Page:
Buffett to hedge fund managers: your customers would do better investing in a no-load index fund. To prove his point, Buffett has bet $1 million to that effect on Long Bets.
Costs skyrocket when large annual fees, large performance fees, and active trading costs are all added to the active investor’s equation. Funds of hedge funds accentuate this cost problem because their fees are superimposed on the large fees charged by the hedge funds in which the funds of funds are invested.
A number of smart people are involved in running hedge funds. But to a great extent their efforts are self-neutralizing, and their IQ will not overcome the costs they impose on investors. Investors, on average and over time, will do better with a low-cost index fund than with a group of funds of funds.
James Surowiecki on insider trading and members of Congress. From 1993-1998, “senators beat the market, on average, by twelve per cent annually”. Here’s a piece on the same study from the FT early last year.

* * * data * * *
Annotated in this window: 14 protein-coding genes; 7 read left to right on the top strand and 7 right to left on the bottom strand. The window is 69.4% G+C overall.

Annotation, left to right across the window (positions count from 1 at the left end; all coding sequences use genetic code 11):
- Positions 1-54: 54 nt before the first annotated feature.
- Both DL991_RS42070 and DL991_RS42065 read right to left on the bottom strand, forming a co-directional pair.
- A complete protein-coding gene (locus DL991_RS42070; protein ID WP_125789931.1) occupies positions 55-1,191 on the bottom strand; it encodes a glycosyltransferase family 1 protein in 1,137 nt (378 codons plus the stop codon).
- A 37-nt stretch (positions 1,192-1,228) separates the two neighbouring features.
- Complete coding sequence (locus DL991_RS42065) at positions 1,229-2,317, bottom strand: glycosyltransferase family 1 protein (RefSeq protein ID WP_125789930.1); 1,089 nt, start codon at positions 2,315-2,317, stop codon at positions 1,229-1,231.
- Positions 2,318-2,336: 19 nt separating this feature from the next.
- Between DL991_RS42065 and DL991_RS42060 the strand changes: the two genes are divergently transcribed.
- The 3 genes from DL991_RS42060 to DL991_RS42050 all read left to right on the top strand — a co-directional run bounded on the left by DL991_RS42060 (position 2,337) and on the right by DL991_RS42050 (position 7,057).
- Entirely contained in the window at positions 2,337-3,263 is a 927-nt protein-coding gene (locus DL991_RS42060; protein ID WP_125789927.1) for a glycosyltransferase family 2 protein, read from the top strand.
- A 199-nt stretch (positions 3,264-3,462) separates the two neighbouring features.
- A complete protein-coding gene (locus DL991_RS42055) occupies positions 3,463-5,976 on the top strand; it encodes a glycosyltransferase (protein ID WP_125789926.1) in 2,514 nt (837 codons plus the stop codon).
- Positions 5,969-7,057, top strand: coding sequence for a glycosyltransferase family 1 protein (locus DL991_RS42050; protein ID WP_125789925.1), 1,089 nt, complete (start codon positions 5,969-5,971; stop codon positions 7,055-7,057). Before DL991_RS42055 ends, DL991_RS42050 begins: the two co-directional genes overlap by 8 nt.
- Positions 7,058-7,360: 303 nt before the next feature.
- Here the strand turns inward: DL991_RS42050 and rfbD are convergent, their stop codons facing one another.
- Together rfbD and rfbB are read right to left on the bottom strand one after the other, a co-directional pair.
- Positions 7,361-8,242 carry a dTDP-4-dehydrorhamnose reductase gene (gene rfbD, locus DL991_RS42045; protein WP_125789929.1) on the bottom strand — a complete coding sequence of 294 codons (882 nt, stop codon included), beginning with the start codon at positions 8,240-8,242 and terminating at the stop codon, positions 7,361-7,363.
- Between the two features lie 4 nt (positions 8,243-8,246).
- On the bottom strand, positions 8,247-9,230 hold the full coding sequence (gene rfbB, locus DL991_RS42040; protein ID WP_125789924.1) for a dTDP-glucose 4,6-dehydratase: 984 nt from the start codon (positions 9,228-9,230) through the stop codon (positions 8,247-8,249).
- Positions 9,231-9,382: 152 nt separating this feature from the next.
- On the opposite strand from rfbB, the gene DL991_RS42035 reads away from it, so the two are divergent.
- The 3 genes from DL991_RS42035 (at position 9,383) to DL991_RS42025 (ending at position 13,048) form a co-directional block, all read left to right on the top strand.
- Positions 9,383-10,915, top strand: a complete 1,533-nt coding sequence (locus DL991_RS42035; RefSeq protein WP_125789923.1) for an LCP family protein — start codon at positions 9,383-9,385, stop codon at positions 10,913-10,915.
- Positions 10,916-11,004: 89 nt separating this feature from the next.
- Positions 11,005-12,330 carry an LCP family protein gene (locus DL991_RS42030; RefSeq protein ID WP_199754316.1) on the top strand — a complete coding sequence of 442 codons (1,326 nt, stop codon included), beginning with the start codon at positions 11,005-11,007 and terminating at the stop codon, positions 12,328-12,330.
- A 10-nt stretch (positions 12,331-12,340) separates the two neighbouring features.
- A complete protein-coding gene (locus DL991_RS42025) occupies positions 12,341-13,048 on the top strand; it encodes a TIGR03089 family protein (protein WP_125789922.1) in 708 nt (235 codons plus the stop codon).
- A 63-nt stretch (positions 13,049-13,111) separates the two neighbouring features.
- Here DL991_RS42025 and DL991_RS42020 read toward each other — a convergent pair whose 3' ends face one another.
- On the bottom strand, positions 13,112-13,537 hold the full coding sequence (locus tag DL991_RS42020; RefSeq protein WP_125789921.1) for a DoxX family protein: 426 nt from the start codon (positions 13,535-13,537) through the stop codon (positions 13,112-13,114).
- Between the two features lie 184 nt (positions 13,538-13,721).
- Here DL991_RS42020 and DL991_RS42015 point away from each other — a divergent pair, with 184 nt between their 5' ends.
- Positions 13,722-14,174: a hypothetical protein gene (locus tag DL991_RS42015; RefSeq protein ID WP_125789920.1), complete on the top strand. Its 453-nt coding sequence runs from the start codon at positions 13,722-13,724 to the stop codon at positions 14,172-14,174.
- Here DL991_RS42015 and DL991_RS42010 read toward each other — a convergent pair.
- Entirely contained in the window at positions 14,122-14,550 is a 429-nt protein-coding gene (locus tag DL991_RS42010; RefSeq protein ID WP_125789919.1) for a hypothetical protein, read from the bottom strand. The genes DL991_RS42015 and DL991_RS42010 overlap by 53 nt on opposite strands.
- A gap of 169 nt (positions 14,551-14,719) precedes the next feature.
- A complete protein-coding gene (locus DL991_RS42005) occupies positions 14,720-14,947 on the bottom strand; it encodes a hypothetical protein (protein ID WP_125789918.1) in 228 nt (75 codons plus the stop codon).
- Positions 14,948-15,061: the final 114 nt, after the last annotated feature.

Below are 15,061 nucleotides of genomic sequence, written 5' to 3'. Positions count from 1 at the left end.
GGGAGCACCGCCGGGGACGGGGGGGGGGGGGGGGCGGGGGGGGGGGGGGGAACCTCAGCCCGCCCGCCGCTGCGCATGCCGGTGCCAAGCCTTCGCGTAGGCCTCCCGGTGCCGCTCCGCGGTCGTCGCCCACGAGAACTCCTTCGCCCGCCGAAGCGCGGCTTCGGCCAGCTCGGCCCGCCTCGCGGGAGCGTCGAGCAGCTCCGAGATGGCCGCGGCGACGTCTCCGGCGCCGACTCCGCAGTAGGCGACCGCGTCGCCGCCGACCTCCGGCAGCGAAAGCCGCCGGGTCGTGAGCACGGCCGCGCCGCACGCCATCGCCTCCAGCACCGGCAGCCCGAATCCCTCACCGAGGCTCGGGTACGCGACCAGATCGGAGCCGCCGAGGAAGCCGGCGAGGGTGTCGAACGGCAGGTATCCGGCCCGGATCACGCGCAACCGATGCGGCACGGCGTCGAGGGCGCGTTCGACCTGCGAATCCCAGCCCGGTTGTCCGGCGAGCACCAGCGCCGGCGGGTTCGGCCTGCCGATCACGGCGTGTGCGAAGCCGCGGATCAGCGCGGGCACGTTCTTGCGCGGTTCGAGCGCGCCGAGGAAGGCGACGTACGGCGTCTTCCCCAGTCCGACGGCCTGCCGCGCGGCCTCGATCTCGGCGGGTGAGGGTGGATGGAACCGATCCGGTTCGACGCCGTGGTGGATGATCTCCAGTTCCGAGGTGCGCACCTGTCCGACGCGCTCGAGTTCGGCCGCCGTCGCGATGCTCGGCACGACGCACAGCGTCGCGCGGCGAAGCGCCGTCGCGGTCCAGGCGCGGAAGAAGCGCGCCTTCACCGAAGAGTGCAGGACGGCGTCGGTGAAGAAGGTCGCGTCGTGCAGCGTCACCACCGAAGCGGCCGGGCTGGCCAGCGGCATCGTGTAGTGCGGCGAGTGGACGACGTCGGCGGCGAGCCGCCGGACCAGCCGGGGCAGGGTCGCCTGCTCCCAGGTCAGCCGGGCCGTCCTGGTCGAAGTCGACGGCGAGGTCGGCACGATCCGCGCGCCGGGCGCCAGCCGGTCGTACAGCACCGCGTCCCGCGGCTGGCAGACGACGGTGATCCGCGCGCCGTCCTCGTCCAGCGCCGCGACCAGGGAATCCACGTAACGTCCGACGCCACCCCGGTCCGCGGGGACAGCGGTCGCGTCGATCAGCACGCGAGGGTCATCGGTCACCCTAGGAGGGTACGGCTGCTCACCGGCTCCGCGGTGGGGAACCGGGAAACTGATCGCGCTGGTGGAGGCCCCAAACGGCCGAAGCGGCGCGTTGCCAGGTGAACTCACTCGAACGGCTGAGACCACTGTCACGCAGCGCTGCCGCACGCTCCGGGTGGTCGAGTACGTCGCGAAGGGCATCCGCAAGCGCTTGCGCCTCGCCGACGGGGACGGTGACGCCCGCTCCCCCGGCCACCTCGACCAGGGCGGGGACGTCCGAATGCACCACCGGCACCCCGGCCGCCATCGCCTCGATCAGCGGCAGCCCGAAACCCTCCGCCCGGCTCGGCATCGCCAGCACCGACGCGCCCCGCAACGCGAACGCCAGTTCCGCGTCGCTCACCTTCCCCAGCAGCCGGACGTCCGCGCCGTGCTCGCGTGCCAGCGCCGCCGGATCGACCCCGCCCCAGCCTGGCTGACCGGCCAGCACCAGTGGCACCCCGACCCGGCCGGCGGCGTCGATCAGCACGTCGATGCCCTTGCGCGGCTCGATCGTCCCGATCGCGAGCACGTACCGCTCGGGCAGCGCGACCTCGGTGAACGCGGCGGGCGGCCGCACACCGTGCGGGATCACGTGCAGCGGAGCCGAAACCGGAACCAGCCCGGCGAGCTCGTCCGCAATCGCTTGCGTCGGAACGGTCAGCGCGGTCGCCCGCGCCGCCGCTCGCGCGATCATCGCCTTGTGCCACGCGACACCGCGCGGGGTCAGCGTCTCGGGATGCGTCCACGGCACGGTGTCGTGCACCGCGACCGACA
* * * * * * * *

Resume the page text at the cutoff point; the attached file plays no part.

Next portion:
Fun speculation that the purpose of Google’s big stock sale is to grease the skids for their entrance into the S&P 500. Lots of new people buy the stock of a company just added to the index and the stock sale would make that inventory available. (Or do they need money to buy Skype? Or are Google execs getting jittery about being in a bubble and want to cash in?)
Venture capitalist Howard Anderson on why he’s leaving the VC game. Rational markets and an over-supply of technology are two of his reasons.
Venture capital is flowing back into Internet companies. “It is too early to say whether the flush environment heralds another tech investment bubble, but there are echoes of the dotcom boom.”